Last summer, at the opening reception of ThrillerFest X, I noticed a young woman standing alone in the crowd with a somewhat lost expression on her face. “Is this your first ThrillerFest?” I asked. Her eyes widened in mock mortification. “Is it that obvious? I should’ve been here last year when my book came out but I didn’t know about it.” Two nights later at the awards ceremony, everyone in the room would know Laura McHugh when her book The Weight of Blood was named Best First Novel.
ARROWOOD, her second novel, will not disappoint the many fans of her debut. Set in a small Iowa town on the Mississippi River, Arden Arrowood inherits her run-down childhood home twenty years after she witnessed the kidnapping of her young twin sisters. Upon her return, she is confronted with a discovery that forces her to question her own memory of that traumatic summer. Some called McHugh’s first novel rural noir, while others referred to it as literary suspense. ARROWOOD could claim both labels as well, although an element of the paranormal has been added to the genre mix.
“I didn’t have any labels in mind when I wrote The Weight of Blood—I just wanted to write something that would keep the reader turning pages,” McHugh admits. “I didn’t plan any haunting in ARROWOOD aside from the sense that Arden is haunted by her past. But the story moved a bit in that direction and I didn’t shy away from it. I personally love books that blur the lines between mystery/suspense, science fiction, horror, paranormal.”
So it should come as no surprise to learn that McHugh counts works by Ray Bradbury and Stephen King as early influences, with a special nod to Shirley Jackson. “We Have Always Lived in the Castle has long been one of my favorite books,” she says, “and a house features prominently there as well. I love the narrator, the horrible family secret and the way it is slowly revealed, and the fact that the true surprise is not the revelation of who poisoned the family, but how the survivors reacted afterward. It’s one of the few books I go back and re-read periodically.”
I was struck by similar anthropomorphic qualities of Jackson’s Hill House and McHugh’s historic home Arrowood—although the two are very different. Whereas Hill House is a malevolent presence, Arrowood seems to bear an uncanny empathy for Arden. I wondered if McHugh had any personal experience with haunted houses.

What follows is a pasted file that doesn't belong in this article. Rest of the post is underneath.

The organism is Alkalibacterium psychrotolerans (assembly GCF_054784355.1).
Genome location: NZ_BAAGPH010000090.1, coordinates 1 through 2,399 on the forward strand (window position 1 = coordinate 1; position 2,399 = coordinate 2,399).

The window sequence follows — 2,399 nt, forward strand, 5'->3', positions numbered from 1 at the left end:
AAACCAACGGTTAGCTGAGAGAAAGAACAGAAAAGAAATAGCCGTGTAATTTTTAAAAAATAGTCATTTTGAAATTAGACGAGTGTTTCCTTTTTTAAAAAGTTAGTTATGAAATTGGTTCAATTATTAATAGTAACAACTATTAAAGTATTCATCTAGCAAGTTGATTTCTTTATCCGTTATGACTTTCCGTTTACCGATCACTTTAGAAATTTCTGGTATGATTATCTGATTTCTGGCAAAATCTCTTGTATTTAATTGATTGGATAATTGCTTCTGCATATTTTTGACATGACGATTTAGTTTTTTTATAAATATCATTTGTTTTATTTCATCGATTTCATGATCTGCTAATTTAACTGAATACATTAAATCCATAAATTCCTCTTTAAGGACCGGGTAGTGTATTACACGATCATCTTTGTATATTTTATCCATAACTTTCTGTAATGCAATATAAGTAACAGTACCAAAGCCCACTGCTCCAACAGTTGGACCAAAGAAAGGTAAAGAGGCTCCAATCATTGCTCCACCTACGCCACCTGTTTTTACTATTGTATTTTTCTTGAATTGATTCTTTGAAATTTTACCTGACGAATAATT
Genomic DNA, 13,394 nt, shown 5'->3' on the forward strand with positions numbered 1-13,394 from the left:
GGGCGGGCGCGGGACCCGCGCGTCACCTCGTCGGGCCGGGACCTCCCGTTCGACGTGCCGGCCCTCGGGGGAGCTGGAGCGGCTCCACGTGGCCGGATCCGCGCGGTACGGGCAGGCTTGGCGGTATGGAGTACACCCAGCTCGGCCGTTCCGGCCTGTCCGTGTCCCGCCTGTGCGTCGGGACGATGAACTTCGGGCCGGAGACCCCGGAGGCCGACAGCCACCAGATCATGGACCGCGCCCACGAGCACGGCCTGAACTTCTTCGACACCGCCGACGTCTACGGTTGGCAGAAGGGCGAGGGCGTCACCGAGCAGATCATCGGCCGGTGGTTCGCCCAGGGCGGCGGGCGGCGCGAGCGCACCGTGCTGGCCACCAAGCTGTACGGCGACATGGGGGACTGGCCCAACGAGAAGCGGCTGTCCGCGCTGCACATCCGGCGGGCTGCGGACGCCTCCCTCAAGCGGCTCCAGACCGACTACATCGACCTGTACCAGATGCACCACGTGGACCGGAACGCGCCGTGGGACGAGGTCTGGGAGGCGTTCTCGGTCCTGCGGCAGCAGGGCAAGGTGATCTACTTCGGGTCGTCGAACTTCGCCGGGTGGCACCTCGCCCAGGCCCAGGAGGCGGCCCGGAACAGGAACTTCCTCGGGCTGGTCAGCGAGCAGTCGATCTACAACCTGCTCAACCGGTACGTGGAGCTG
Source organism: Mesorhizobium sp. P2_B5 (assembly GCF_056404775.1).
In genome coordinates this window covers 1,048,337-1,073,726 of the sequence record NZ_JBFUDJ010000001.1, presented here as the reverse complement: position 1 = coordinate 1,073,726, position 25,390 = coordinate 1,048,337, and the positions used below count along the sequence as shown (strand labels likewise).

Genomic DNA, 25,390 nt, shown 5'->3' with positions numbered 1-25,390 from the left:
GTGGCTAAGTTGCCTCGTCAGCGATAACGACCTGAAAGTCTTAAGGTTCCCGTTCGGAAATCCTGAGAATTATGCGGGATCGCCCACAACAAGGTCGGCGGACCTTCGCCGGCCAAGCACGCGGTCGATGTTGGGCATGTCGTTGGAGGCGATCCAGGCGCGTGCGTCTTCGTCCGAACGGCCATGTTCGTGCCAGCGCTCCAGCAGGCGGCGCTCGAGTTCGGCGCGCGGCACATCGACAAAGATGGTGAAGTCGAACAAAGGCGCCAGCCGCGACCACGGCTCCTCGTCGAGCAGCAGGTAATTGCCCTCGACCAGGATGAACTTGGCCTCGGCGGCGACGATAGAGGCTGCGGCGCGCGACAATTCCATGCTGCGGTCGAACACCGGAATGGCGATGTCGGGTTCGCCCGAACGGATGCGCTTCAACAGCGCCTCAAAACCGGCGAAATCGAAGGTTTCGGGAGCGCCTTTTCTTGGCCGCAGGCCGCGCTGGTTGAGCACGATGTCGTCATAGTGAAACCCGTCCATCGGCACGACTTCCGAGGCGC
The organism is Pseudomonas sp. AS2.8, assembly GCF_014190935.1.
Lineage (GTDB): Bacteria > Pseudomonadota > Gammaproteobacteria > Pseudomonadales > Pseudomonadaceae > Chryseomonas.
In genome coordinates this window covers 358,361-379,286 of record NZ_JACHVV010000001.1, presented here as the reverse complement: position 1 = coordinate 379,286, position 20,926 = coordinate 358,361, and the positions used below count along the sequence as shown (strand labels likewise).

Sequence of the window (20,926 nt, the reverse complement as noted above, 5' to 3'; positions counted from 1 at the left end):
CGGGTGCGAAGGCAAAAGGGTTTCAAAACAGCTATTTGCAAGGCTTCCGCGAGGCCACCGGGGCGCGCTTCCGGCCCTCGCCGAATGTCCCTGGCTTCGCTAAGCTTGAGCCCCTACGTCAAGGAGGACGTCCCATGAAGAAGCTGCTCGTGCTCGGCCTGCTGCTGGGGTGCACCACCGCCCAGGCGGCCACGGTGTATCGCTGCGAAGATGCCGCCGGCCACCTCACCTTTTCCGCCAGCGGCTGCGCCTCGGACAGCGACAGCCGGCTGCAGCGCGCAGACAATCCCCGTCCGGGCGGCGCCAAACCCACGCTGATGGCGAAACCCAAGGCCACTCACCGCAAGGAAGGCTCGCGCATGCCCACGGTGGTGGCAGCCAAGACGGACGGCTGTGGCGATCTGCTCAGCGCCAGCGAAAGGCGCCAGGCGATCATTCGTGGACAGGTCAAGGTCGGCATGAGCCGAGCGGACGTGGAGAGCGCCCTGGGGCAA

“I’ve never had a ghostly encounter of my own, but my grandma told some wonderfully creepy stories about the various farmhouses she grew up in in rural Kansas and Missouri. One house, where someone had been shot and killed, still had bullet holes in the stairwell and a bloodstain at the foot of the stairs that would return every time they scrubbed it away.”
She couldn’t resist using a detail like that in ARROWOOD. But what makes the book particularly compelling is its exploration of the psychological complexities of memory and how it intersects with the past.
“I have a fascination with nostalgia, and the interplay with memory, all its quirks and machinations,” explains McHugh. “I suspect part of this comes from my own past—I’m much younger than my seven siblings, and while we have many shared childhood memories, there are plenty of things I can’t possibly remember in the way that they do. I have memories of certain details and events from houses and towns where we lived when I was very small, but I can’t be sure how much is actual memory and how much was woven together from their retelling of these things. Is it really possible that I remember the stairway and the curtains of our house that burned down when I was two? That I remember seeing smoke seep from the windows? I don’t know. So, in a sense, my own childhood is a fabrication, no matter how real it is in my mind. I’ve also read a lot of interesting pieces about the unreliability of eyewitness accounts, and I was especially interested in the way these accounts could affect an investigation—possibly moving it in the wrong direction. These were things that I wanted to explore in ARROWOOD.”